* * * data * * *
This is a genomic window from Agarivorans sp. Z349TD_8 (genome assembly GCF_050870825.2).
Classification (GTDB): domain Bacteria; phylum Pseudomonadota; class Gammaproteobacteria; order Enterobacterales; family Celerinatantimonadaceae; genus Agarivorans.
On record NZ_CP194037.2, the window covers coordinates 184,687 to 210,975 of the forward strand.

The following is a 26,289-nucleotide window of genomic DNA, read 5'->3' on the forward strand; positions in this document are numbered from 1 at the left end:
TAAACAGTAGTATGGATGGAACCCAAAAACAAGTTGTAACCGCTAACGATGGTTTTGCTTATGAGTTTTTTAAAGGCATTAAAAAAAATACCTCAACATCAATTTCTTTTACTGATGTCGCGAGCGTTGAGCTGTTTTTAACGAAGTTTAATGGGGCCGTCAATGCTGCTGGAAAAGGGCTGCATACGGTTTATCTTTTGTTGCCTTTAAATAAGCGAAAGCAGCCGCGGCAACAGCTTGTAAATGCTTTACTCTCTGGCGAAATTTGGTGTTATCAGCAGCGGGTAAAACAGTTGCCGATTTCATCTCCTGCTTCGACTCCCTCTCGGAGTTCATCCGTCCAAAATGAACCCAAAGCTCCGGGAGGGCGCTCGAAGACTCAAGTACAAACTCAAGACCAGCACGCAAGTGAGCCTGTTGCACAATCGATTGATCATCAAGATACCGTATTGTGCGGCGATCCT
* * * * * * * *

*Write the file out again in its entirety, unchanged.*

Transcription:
This is a genomic window from Agarivorans sp. Z349TD_8 (genome assembly GCF_050870825.2).
Classification (GTDB): domain Bacteria; phylum Pseudomonadota; class Gammaproteobacteria; order Enterobacterales; family Celerinatantimonadaceae; genus Agarivorans.
On record NZ_CP194037.2, the window covers coordinates 184,687 to 210,975 of the forward strand.

The following is a 26,289-nucleotide window of genomic DNA, read 5'->3' on the forward strand; positions in this document are numbered from 1 at the left end:
TAAACAGTAGTATGGATGGAACCCAAAAACAAGTTGTAACCGCTAACGATGGTTTTGCTTATGAGTTTTTTAAAGGCATTAAAAAAAATACCTCAACATCAATTTCTTTTACTGATGTCGCGAGCGTTGAGCTGTTTTTAACGAAGTTTAATGGGGCCGTCAATGCTGCTGGAAAAGGGCTGCATACGGTTTATCTTTTGTTGCCTTTAAATAAGCGAAAGCAGCCGCGGCAACAGCTTGTAAATGCTTTACTCTCTGGCGAAATTTGGTGTTATCAGCAGCGGGTAAAACAGTTGCCGATTTCATCTCCTGCTTCGACTCCCTCTCGGAGTTCATCCGTCCAAAATGAACCCAAAGCTCCGGGAGGGCGCTCGAAGACTCAAGTACAAACTCAAGACCAGCACGCAAGTGAGCCTGTTGCACAATCGATTGATCATCAAGATACCGTATTGTGCGGCGATCCT